Wads of tissue swaddle the gushed gusset of my soon to be late underwear. DIY panty-lining for a DIY punk show. Tissue becomes currency as it is discovered that none of the loos in the entire venue have any – my stash acquired from the Wetherspoons further down the road. No cubicle provides the menstrual cup removing privacy of an old fashioned door. Instead, makeshift curtains swathe the space between yourself and a sorry stranger as the feat of dealing with your period in a space that assumes you do not have one trickles down your hand in all its bloody glory.
Do not have your period at a punk gig.
With the Feminist movement having become more a part of the mainstream, there is a tendency to call it a new wave. But Feminism is something that is always flowing, with plenty of grassroots activists doing work ‘to end sexism, sexist exploitation, and oppression’ (as defined by bell hooks, Feminism is for Everybody, 2000). Whilst the movement’s popularity means there are films with stronger female characters, and Feminist comedians can easily be seen on Netflix, it also means that various corporations try to sell us back our politics.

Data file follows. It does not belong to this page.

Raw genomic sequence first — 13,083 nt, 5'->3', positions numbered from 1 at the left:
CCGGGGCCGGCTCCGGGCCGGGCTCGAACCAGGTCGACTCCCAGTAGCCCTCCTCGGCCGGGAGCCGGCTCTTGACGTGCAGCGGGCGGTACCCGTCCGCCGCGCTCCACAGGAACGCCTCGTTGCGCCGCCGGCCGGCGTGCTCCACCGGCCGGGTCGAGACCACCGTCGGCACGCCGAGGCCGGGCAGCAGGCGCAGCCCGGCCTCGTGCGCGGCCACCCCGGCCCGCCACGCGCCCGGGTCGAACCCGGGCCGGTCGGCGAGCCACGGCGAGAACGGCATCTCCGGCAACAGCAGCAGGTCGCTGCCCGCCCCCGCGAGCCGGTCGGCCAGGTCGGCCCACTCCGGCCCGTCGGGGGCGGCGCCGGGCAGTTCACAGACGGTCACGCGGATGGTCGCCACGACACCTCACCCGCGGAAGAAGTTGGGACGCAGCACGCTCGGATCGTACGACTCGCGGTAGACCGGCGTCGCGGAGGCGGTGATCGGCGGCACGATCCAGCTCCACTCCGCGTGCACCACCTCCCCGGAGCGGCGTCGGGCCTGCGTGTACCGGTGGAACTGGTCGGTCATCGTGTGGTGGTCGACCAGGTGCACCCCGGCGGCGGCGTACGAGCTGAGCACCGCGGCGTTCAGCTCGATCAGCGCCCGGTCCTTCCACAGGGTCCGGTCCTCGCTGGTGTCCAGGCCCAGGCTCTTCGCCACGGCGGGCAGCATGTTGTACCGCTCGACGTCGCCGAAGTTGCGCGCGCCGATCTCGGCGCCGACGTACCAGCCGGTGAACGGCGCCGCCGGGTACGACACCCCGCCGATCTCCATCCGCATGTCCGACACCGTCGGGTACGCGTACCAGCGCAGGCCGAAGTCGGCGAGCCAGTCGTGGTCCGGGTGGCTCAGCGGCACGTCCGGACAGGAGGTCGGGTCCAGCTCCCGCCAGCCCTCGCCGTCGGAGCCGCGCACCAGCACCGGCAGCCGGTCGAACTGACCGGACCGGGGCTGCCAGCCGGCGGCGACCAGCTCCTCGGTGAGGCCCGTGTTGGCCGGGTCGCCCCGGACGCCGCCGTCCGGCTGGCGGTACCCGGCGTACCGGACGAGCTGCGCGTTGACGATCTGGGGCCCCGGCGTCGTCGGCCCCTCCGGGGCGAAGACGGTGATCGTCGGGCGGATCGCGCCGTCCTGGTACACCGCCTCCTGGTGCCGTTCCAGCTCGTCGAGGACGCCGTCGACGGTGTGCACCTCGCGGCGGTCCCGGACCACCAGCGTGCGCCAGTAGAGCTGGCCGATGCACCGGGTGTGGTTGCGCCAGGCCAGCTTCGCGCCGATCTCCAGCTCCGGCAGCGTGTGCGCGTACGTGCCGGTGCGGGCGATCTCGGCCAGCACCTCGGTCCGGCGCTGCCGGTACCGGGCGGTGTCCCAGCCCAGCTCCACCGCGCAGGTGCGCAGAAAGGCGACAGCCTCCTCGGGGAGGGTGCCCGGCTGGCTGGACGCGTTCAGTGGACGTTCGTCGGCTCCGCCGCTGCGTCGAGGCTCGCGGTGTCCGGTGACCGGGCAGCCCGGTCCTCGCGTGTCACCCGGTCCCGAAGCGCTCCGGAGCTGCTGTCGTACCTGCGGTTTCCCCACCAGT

A bolshy child running through a busy village, a nanny calls after her. Racing, they pass people conducting business, chatting, carrying linen, selling wares. The responsible guardian calls after the child carrying chaos in their wake; futile exclamations for them to stop and return to their studies. Refusing they rush rambunctiously, weaving in between villagers; who take notice. We take notice.
This scene is composed of women. Upon arrival at their apparent destination the child lashes fists and feet in the air, an indignant display of fighting. Determined to take part, the camera pans to show us the source of the excitement. Women warriors wrangle tacitly dropped shields from atop horses, all spin kicks and slaying swords that clash furiously, deadly blows dealt with gravity defying deft and ridiculous displays of battle prowess in all its slow motion glory. Child Wonder Woman is awash with awe and envy as we, the audience process our thoughts.
This is so fucking cool.
by Will Durant
There is a particular and widespread attitude to voting that is well meaning but ultimately futile. It goes something like this: “I don’t care how you vote, just vote!” We find a typical example of this attitude from a 2015 Mirror article. What are these reasons? (1) It helps your credit rating, (2) young people vote far less than older people, (3) people fought and died to win for you to vote and (4) non-voters can change the outcome of an election. These reasons do indeed hold true for our election in 2017. In fact, as I write, the YouGov polls giving Labour a vote surge rely heavily on a big turnout from the young.
There is, however, something very strange about this attitude to voting. Although it tells you that it is possible, it gives no reason for why you would want to change the outcome of the election, it is simply something to do. Without advocating any particular outcome, this rationale for voting manages to make it apolitical.